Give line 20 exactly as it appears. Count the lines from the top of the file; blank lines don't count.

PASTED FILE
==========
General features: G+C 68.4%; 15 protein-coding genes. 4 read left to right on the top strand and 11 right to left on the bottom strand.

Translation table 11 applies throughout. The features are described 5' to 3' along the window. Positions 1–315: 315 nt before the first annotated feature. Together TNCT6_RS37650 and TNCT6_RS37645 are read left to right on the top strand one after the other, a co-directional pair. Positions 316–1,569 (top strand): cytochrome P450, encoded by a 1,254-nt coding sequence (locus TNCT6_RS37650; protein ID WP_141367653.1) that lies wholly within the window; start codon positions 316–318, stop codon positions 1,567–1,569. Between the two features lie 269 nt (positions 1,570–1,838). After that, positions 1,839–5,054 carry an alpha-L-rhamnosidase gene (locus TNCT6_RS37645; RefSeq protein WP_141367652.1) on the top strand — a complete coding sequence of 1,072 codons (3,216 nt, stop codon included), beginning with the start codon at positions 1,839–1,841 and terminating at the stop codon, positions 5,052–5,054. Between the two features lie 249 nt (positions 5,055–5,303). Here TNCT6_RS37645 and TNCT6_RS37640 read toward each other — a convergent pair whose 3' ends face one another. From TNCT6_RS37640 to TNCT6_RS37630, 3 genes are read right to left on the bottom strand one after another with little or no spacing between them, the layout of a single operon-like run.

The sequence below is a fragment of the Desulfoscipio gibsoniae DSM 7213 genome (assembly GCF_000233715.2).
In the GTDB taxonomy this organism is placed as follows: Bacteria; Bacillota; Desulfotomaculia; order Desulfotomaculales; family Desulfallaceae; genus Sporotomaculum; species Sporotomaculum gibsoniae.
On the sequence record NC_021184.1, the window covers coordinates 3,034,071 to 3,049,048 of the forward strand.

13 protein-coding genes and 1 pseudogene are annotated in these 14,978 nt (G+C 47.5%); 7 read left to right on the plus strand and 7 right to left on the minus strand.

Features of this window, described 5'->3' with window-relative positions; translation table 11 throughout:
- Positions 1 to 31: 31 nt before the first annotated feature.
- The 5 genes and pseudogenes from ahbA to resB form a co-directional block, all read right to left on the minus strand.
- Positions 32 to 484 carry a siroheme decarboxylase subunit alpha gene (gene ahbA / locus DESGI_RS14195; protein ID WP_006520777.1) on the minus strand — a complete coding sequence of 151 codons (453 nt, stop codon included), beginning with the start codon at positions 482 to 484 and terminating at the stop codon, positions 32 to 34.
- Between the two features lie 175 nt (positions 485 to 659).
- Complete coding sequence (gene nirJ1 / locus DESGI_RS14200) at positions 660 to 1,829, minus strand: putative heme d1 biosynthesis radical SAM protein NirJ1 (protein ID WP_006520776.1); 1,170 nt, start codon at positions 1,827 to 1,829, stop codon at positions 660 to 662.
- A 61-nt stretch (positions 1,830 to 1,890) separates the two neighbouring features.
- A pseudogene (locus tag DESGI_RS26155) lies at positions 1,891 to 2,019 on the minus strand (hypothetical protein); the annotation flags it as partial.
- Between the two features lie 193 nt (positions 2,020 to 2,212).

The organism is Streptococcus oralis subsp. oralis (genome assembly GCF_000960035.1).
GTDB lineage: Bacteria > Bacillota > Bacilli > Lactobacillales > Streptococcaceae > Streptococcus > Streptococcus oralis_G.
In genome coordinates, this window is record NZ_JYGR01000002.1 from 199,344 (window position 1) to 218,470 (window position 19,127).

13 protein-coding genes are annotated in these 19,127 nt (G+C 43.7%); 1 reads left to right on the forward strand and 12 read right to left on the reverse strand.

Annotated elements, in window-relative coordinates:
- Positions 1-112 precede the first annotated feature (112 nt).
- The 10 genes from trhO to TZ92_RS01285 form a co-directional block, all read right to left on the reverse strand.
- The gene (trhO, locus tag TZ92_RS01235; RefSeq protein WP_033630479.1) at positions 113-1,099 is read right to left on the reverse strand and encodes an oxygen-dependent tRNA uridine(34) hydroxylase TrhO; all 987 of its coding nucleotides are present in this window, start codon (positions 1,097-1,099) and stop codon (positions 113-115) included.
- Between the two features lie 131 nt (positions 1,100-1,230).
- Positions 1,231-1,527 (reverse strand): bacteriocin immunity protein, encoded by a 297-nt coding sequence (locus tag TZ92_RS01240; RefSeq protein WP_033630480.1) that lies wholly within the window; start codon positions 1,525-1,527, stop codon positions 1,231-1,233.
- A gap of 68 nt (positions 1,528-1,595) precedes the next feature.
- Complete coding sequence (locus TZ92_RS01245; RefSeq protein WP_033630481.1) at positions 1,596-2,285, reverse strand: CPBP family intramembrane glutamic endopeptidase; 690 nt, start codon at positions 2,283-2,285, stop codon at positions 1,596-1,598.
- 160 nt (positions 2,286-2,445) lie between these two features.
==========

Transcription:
Annotated elements, in window-relative coordinates: